Story by Charles Moxham
Photography by Ciro Coelho
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Mirrored glass treatments, white-on-white detailing and filtered light make this gallery-like apartment a contemplative place
Creating an interior where artworks can shine entails more than ensuring plenty of free wall space. An astute designer will create an atmosphere that lets the art breathe, and also achieves a subtle sense of character for the living areas themselves.
The owners of this reinvented apartment have a love of polo, as well as a love of art. Following the polo season around the world means they are never in one place for too long.
Designers Tim Kilpelainen and Yvan le Brock were asked to create a cool, relaxing space that would showcase their artworks, and offer respite from a busy lifestyle, a little like an upmarket hotel suite.
"In response, we designed interiors where filtered, ambient light creates a peaceful, almost ethereal feel," says le Brock. "This is achieved through a strategic use of laminated mirror glass, frosted glass, and etched glass doors and panels. Some of these are set on a direct sight line with windows beyond for optimum effect."
Both the apartment's restful ambiance and the artworks are enhanced by finishing the entire interior, apart from the kitchen, in matte white. The effect is truly minimalist, with baseboards and door trims also in white, differentiated from the walls and ceilings by a contrasting gloss finish.
"In addition to the change in paint textures, a negative detail, or shadow line, further delineates the trim – but the baseboards and door surrounds are still flush with the walls. Nothing stands out apart from the art itself," says le Brock.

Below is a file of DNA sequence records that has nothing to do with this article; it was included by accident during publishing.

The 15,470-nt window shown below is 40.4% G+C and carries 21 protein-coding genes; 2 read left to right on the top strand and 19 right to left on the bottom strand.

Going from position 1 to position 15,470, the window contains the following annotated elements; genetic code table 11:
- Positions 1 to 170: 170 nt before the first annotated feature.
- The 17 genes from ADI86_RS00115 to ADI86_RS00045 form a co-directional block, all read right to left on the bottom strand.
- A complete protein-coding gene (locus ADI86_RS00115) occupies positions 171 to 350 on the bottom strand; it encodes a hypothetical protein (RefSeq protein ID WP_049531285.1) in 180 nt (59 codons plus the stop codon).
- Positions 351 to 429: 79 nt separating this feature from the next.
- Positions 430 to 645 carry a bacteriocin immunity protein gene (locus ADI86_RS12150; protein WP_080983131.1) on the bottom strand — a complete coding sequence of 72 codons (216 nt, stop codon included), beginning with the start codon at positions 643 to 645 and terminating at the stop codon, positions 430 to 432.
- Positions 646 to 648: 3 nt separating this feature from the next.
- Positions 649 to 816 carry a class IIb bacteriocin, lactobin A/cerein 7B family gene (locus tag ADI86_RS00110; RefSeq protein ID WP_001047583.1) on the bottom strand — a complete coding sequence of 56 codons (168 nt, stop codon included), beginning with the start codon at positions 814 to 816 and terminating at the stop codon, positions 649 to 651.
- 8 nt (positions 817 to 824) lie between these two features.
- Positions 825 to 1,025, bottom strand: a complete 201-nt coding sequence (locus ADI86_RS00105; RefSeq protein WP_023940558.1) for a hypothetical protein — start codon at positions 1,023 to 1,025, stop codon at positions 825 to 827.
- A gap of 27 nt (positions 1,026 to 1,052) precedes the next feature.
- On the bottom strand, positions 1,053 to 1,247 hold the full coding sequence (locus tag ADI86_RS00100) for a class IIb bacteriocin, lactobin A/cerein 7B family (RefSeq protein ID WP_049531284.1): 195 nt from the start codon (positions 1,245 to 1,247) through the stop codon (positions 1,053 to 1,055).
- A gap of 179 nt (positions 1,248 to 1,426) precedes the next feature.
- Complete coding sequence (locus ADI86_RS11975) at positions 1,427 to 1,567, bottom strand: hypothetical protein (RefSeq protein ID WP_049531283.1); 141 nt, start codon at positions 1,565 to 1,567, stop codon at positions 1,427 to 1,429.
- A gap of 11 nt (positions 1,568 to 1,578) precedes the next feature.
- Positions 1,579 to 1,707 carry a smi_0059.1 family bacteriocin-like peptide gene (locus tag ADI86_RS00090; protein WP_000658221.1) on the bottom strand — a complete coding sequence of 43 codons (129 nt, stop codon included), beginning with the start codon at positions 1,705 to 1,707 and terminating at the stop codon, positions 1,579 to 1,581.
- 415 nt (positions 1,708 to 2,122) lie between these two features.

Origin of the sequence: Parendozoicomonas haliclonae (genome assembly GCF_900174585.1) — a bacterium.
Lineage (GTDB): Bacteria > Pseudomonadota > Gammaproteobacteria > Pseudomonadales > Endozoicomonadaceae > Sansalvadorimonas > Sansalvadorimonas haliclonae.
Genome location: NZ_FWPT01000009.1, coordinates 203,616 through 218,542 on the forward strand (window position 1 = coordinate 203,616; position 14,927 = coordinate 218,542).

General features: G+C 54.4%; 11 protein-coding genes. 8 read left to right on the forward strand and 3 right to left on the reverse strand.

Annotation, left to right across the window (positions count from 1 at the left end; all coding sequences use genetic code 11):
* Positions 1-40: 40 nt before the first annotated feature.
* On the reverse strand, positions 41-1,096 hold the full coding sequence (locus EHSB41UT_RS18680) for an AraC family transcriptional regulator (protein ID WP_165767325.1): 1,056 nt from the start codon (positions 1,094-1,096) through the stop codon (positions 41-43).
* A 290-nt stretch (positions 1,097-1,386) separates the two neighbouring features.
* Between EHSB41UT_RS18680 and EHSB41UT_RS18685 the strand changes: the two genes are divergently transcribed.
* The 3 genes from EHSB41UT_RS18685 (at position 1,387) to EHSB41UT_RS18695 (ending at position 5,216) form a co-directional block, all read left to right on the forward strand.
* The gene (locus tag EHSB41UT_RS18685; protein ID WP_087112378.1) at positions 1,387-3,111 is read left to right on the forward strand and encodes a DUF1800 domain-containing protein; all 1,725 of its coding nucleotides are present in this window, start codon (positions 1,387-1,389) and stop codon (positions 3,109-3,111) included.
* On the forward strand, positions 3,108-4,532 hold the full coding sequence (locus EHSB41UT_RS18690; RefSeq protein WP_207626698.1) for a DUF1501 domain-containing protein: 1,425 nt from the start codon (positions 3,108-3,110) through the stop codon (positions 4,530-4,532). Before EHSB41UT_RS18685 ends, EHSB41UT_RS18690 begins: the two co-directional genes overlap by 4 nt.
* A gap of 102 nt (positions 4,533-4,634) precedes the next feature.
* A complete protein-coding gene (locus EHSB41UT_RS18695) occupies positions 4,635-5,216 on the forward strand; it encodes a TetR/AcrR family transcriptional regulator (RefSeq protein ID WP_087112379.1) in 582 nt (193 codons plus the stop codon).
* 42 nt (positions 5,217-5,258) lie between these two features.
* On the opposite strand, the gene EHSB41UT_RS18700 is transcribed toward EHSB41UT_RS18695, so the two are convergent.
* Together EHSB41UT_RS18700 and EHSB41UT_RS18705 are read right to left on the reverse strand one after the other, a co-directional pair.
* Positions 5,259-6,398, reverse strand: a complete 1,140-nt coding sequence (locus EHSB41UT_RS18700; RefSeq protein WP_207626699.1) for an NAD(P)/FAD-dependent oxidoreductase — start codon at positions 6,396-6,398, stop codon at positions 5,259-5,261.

In some areas, the apartment's formwork is at oblique angles to cover building plant or services. But the white finish makes everything recede, wall plane anomalies included.
Over 70 spotlights are set across the apartment's ceilings, all trained on individual artworks.
Another way to enhance a collection of artworks or artifacts is simply to give them space. This apartment is a relatively modest 1800sq ft, and the architect says he made every inch count.
"The laundry is tucked away behind a wall of glass panels in the entry corridor, for example, and an outdoor balcony has been reclaimed as indoor space. This is now used as the dining area.
"A surprise of this space is its contrast to the rather pedestrian 1970s building that contains it," he says. "From an overtly detailed exterior the owners step into a world of airy whiteness and light, infused with a subtle green-glass tone. The transformation is exhilarating and offers a refined, understated welcome to the apartment."
First published date: 02 May 2008
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|Architect||Yvan le Brock, DesignArc (Santa Barbara, CA)|
|Interior designer||Tim R Kilpelainen, DesignArc|
|Builder||Kadri & Associates|
|Structural engineer||Kevin Vandervort|
|Doors and windows||Aluminum; DK anodized bronze sliders from Fleetwood|
|Flooring||Wool carpet in Ivory by Godfrey Hirst; Lonseal Vinyl in kitchen|
|Blinds||Solarfective in white woven vinyl Kitchen|
|Cabinetry||Custom satin finish with Wenge by Braewood|